Risk Level – LOW: Retention Level – HIGH
These types of benefits focus on the franchise value of the bank and on providing a very strong retention. Why? By definition, supplemental executive retirement plans, SERPs, (also known as Non-Elective Non-qualified Deferred Compensation Plans) are a liability (debt) of the bank to the executive and subject to the claims of creditors in the extreme case of the bank’s failure. Since the payment of the compensation is dependent on the long-term continuation of the bank, the executive’s incentive is to avoid risks that might threaten the bank’s franchise. With regards to retention, a significant deferred benefit payment provides a strong reason to remain in the employment of the bank until retirement.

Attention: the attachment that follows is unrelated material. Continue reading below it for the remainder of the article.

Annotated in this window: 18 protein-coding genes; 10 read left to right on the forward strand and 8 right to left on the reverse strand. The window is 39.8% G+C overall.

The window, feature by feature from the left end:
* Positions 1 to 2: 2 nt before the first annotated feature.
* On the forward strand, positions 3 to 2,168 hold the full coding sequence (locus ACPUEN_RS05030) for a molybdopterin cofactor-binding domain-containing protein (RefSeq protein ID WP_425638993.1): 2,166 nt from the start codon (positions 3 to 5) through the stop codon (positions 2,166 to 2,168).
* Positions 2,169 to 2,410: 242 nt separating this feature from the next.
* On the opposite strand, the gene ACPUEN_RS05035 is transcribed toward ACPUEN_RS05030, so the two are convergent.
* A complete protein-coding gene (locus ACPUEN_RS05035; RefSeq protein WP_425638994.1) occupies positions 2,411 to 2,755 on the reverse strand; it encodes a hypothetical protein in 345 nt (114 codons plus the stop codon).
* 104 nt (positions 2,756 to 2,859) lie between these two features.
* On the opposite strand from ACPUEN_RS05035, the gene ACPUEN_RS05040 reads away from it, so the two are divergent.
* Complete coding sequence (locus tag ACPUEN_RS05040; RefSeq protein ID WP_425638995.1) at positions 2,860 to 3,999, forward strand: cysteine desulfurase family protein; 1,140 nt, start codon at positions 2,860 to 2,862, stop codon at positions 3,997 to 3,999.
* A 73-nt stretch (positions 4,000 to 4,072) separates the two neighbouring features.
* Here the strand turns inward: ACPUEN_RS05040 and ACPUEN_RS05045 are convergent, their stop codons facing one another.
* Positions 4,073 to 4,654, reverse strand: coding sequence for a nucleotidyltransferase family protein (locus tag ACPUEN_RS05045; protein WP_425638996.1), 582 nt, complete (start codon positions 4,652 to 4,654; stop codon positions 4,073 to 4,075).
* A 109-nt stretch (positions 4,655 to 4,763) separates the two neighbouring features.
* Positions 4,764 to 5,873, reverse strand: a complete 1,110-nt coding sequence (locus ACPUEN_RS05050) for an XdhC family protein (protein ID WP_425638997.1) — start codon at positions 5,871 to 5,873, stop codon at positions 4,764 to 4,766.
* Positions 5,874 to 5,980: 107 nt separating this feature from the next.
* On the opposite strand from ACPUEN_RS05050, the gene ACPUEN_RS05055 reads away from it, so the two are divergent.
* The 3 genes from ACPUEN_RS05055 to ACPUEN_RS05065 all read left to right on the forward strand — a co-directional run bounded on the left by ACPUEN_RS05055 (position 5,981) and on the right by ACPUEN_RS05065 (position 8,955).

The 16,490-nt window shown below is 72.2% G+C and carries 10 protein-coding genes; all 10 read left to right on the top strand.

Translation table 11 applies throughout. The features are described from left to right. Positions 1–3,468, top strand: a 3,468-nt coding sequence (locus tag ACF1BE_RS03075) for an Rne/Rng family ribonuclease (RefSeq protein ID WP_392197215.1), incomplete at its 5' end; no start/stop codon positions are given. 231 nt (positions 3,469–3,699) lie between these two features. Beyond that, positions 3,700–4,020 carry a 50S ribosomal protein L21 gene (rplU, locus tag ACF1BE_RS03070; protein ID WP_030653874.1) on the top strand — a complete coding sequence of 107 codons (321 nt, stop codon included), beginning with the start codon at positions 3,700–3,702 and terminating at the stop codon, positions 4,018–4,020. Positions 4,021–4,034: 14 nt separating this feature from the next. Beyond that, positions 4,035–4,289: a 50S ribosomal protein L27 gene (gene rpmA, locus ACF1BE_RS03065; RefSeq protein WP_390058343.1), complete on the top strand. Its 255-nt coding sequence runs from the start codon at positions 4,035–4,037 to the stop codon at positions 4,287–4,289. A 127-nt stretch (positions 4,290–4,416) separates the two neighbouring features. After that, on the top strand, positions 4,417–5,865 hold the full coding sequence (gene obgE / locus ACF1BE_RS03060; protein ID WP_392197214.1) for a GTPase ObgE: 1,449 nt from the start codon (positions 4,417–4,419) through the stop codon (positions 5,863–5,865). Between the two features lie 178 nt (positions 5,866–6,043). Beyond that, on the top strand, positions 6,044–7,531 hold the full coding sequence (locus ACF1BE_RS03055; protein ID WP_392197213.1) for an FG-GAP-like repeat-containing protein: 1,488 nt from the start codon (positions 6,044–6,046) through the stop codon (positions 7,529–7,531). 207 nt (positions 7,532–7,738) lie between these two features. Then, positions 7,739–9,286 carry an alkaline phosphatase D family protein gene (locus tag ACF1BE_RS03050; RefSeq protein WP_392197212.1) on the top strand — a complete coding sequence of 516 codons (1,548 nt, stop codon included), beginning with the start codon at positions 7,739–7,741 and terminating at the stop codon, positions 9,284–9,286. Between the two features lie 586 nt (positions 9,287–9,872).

Perhaps because of some abuses or just a misunderstanding of SERPs, these types of benefits fell out of favor in some banking circles. But with a new understanding of how these plans work, and because of their positive elements regarding risk and retention, SERPs have been attributed an important position in a compensation portfolio. A Harvard Business Review article advocated Banks paying executives with “DEBT”, as well as equity, to reduce risk. A Boston University School of Law empirical study indicated bank CEOs’ inside debt holdings prior to the financial crisis was “significantly positively associated with bank performance”. A properly developed and implemented NQDC plan is an important part of a balanced compensation package.
Why are SERPS a Practical Component of Compensation?
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Note that the following assumptions were made: Constant $18,000 401(k) contribution made + $6,000 catch-up contribution; a 4% annual salary increase, a 6% annual interest rate in all years, assumes no matching contributions and retirement at age 65.